“Already some wise guys, the billionaires, the banks, the stock brokerages, have begun to get wind that something’s wrong out in the Saudi desert. The cover story is terrorist sabotage at a few dozen wells, they’ll have it all under control in a few weeks, a month. All those big financial institutions and investors are running scared. They can’t figure out what to buy and what to sell. You noticed, gold is shooting up, oil&150;company stocks are tanking&151;”

The computer screen had caught his eye, and he broke off and turned toward it.


The colonel grinned at him from one side of his face, as if to say, see, I’m still connected. He pressed his thumb to a small scanner. After a second, the dialog box went away and a new screen came up.




He typed in yesterday’s date, the satellite designation&151;Keyhole 13/8&151;and latitude and longitude numbers. He’d mentioned the Keyhole program in their previous talks when Dave asked him if it was really true that U.S. spy satellites could read a license&150;plate number or a newspaper from space. He said plates yes, newspapers no, that the Keyhole satellites had optics that could see objects down to ten centimeters.

“Here we go,” he said. “Ghawar, yesterday.”

Dave leaned in close and immediately saw that things were different. White streaks now pointed to each of the wellheads.

“What am I seeing here, Colonel?”

“The wellheads are on fire. That’s steam you see blowing off to the northeast. Smoke and steam, actually. A lot of them are burning.”

“I thought crude oil made black smoke when it burned.” Dave was remembering the awful pictures of the burning oil fields of Kuwait when the Iraqi Army set them afire during their retreat at the end of the Gulf War.

“It does. It’s not the oil that’s burning. That’s still deep underground. But that bug that was supposed to make the crude more liquid, it turned it into thick sludge instead, like I told you. What you see burning is the hydrogen that was liberated when the bug ate the crude. When hydrogen burns, it combines with oxygen to make water.”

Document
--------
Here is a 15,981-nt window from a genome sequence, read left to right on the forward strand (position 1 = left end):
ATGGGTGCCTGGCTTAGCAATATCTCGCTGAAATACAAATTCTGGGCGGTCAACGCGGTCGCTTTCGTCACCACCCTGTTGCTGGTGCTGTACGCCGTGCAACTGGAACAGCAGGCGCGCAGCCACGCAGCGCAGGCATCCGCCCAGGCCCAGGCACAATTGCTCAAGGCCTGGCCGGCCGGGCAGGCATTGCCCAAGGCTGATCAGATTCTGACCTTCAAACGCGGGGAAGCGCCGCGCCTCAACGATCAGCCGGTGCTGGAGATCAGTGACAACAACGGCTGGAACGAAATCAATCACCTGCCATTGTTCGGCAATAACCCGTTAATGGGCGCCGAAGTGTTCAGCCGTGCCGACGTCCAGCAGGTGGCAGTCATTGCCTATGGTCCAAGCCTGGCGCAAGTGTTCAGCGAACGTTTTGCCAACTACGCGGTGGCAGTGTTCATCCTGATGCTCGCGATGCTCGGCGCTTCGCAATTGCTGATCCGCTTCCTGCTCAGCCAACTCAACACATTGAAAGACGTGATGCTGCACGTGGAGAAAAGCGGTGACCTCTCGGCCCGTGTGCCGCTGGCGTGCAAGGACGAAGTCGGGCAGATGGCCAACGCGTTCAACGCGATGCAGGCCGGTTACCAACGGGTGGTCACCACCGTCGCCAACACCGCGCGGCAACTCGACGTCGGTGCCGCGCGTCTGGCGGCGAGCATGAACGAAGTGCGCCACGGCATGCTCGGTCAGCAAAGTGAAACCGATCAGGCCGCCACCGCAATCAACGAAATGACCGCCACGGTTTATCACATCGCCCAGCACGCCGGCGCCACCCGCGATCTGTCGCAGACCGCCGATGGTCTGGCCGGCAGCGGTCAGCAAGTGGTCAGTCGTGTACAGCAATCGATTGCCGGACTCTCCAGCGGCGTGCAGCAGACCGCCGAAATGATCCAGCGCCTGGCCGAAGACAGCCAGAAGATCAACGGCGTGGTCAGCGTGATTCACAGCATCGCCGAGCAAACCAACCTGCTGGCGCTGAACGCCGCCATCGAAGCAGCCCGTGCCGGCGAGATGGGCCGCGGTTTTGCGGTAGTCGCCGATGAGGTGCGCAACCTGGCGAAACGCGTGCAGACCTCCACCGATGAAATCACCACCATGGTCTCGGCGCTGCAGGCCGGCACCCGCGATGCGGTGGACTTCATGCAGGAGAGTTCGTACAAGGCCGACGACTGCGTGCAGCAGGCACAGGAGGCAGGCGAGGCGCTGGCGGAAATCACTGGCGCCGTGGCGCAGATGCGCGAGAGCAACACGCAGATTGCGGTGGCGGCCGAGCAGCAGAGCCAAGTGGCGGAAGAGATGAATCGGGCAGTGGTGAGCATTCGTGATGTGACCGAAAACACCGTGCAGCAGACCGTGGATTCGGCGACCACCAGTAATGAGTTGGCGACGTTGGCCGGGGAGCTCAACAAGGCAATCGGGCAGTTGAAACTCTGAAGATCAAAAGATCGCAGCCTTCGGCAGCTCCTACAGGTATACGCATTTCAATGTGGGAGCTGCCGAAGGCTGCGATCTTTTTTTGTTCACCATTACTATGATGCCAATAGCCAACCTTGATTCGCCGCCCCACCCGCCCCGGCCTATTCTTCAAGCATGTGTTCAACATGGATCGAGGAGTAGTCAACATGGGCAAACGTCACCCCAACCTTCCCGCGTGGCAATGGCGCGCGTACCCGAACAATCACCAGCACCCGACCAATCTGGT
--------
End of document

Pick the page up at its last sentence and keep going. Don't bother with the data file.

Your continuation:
“Okay, you’ve made me a believer.”

“There’s more. This would be a catastrophe, but I’ve known about this for almost a week. What I saw yesterday, that’s what made me want a drink.” He manipulated the mouse. They zoomed out into space, and began traveling to the north. When they reached the northern Persian Gulf Warner zoomed in again, but not quite as close.

“Offshore rigs in the Gulf. Most of them are burning. These are over the Safaniyah field.”

Dave was starting to sweat. It was one thing to hear this ridiculous story over drinks in the Frolic Room, and something else again to see it illustrated before his eyes.

“Could it . . . I mean, could it have traveled underground? Could it all be one big field over there? Not one big pool of oil, but moving along a seam in the rocks, or something like that?” He shook his head. “I don’t know enough geology to even ask the right question here, I guess.”

“And I don’t know enough to give you the right answer. But I don’t think so. I thought of that, and at first I was hoping that might be what’s going on. I mean, if we lost all the Persian Gulf oil, it would wreck the world economy, it would be a disaster bigger than anything the world has seen since the Second World War, but we could adapt, I guess. Conserve fuel, drill in Alaska, offshore in Florida and California. I think even the environmentalists would shut up when they saw just how bad a world without petroleum energy would be. And there’s oil in Russia, Indonesia, Venezuela, Nigeria. But like I said, there’s more.”

He moved the map again.

“That’s Iraq. Iran. More fires. See? There, there, and there? ”